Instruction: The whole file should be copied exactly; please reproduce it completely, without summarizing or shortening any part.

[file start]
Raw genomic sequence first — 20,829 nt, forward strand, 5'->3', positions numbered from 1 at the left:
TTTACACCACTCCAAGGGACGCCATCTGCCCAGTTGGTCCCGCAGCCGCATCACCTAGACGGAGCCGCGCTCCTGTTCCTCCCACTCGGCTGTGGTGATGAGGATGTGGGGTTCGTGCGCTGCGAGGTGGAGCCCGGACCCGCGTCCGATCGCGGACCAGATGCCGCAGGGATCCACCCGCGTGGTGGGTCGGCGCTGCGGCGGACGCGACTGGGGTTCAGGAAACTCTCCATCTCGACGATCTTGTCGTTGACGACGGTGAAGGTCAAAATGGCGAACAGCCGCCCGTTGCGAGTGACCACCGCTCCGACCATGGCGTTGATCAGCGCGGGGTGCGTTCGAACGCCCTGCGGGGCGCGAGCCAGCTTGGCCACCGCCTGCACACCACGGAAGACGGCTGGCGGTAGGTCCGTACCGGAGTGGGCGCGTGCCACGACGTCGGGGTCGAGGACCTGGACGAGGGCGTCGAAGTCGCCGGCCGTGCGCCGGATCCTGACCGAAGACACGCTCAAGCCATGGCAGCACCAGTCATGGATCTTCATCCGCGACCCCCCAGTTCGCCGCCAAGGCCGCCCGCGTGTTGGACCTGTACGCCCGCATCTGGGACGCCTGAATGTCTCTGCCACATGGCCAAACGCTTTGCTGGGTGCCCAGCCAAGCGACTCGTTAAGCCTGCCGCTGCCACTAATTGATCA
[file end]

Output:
Raw genomic sequence first — 20,829 nt, forward strand, 5'->3', positions numbered from 1 at the left:
TTTACACCACTCCAAGGGACGCCATCTGCCCAGTTGGTCCCGCAGCCGCATCACCTAGACGGAGCCGCGCTCCTGTTCCTCCCACTCGGCTGTGGTGATGAGGATGTGGGGTTCGTGCGCTGCGAGGTGGAGCCCGGACCCGCGTCCGATCGCGGACCAGATGCCGCAGGGATCCACCCGCGTGGTGGGTCGGCGCTGCGGCGGACGCGACTGGGGTTCAGGAAACTCTCCATCTCGACGATCTTGTCGTTGACGACGGTGAAGGTCAAAATGGCGAACAGCCGCCCGTTGCGAGTGACCACCGCTCCGACCATGGCGTTGATCAGCGCGGGGTGCGTTCGAACGCCCTGCGGGGCGCGAGCCAGCTTGGCCACCGCCTGCACACCACGGAAGACGGCTGGCGGTAGGTCCGTACCGGAGTGGGCGCGTGCCACGACGTCGGGGTCGAGGACCTGGACGAGGGCGTCGAAGTCGCCGGCCGTGCGCCGGATCCTGACCGAAGACACGCTCAAGCCATGGCAGCACCAGTCATGGATCTTCATCCGCGACCCCCCAGTTCGCCGCCAAGGCCGCCCGCGTGTTGGACCTGTACGCCCGCATCTGGGACGCCTGAATGTCTCTGCCACATGGCCAAACGCTTTGCTGGGTGCCCAGCCAAGCGACTCGTTAAGCCTGCCGCTGCCACTAATTGATCA